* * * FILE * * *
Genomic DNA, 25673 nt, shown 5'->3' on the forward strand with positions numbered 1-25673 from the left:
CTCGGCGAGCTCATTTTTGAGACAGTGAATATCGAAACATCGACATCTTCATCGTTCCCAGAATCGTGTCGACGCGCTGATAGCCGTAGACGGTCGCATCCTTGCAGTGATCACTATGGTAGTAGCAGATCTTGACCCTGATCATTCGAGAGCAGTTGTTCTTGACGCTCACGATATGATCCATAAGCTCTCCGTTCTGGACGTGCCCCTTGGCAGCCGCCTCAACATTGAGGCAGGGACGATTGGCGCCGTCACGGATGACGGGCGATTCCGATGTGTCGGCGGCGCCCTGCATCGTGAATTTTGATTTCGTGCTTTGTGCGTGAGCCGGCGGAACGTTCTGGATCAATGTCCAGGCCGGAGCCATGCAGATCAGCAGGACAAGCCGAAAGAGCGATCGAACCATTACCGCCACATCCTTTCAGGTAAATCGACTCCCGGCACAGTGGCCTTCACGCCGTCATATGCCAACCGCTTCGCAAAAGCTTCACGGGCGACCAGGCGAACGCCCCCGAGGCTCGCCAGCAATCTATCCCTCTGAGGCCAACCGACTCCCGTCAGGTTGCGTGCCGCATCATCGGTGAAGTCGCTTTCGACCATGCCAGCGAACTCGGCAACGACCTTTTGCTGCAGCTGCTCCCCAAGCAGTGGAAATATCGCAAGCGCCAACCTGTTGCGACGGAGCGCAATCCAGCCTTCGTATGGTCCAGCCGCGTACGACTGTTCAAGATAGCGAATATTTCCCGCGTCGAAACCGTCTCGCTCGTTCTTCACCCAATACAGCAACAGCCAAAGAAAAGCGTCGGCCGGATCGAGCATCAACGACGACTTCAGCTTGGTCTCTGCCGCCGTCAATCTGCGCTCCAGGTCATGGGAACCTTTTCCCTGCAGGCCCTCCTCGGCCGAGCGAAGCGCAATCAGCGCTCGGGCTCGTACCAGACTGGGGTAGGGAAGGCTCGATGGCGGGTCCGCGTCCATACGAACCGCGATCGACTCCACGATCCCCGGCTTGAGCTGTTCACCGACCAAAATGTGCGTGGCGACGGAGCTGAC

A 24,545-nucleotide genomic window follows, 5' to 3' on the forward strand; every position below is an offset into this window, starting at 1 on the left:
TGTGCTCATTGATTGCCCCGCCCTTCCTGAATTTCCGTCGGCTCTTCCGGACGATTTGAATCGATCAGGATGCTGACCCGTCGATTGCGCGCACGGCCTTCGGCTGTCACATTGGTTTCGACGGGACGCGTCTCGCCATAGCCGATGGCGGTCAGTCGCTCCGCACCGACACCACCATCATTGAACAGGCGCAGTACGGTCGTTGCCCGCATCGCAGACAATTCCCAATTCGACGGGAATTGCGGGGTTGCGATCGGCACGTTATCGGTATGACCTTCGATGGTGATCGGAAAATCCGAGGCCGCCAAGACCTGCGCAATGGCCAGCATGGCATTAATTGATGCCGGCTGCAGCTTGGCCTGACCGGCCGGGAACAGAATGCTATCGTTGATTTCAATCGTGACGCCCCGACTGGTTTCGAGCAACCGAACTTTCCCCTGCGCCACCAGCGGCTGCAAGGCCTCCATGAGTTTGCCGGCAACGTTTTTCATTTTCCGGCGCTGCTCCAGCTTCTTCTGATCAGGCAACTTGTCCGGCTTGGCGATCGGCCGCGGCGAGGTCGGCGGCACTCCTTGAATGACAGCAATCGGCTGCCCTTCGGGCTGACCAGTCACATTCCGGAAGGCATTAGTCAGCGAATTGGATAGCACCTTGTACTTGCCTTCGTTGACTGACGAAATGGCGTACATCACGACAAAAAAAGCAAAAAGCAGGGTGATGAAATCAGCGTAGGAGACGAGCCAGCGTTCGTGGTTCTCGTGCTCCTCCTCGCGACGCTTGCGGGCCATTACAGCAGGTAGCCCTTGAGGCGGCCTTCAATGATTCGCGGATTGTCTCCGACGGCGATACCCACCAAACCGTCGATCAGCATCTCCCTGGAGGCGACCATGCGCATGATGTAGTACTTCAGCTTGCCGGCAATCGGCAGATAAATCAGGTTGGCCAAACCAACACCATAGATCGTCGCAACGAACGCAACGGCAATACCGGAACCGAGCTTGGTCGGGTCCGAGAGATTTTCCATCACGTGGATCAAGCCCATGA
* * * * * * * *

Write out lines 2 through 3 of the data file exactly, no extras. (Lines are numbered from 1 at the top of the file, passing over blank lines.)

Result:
CTCGGCGAGCTCATTTTTGAGACAGTGAATATCGAAACATCGACATCTTCATCGTTCCCAGAATCGTGTCGACGCGCTGATAGCCGTAGACGGTCGCATCCTTGCAGTGATCACTATGGTAGTAGCAGATCTTGACCCTGATCATTCGAGAGCAGTTGTTCTTGACGCTCACGATATGATCCATAAGCTCTCCGTTCTGGACGTGCCCCTTGGCAGCCGCCTCAACATTGAGGCAGGGACGATTGGCGCCGTCACGGATGACGGGCGATTCCGATGTGTCGGCGGCGCCCTGCATCGTGAATTTTGATTTCGTGCTTTGTGCGTGAGCCGGCGGAACGTTCTGGATCAATGTCCAGGCCGGAGCCATGCAGATCAGCAGGACAAGCCGAAAGAGCGATCGAACCATTACCGCCACATCCTTTCAGGTAAATCGACTCCCGGCACAGTGGCCTTCACGCCGTCATATGCCAACCGCTTCGCAAAAGCTTCACGGGCGACCAGGCGAACGCCCCCGAGGCTCGCCAGCAATCTATCCCTCTGAGGCCAACCGACTCCCGTCAGGTTGCGTGCCGCATCATCGGTGAAGTCGCTTTCGACCATGCCAGCGAACTCGGCAACGACCTTTTGCTGCAGCTGCTCCCCAAGCAGTGGAAATATCGCAAGCGCCAACCTGTTGCGACGGAGCGCAATCCAGCCTTCGTATGGTCCAGCCGCGTACGACTGTTCAAGATAGCGAATATTTCCCGCGTCGAAACCGTCTCGCTCGTTCTTCACCCAATACAGCAACAGCCAAAGAAAAGCGTCGGCCGGATCGAGCATCAACGACGACTTCAGCTTGGTCTCTGCCGCCGTCAATCTGCGCTCCAGGTCATGGGAACCTTTTCCCTGCAGGCCCTCCTCGGCCGAGCGAAGCGCAATCAGCGCTCGGGCTCGTACCAGACTGGGGTAGGGAAGGCTCGATGGCGGGTCCGCGTCCATACGAACCGCGATCGACTCCACGATCCCCGGCTTGAGCTGTTCACCGACCAAAATGTGCGTGGCGACGGAGCTGAC

A 24,545-nucleotide genomic window follows, 5' to 3' on the forward strand; every position below is an offset into this window, starting at 1 on the left: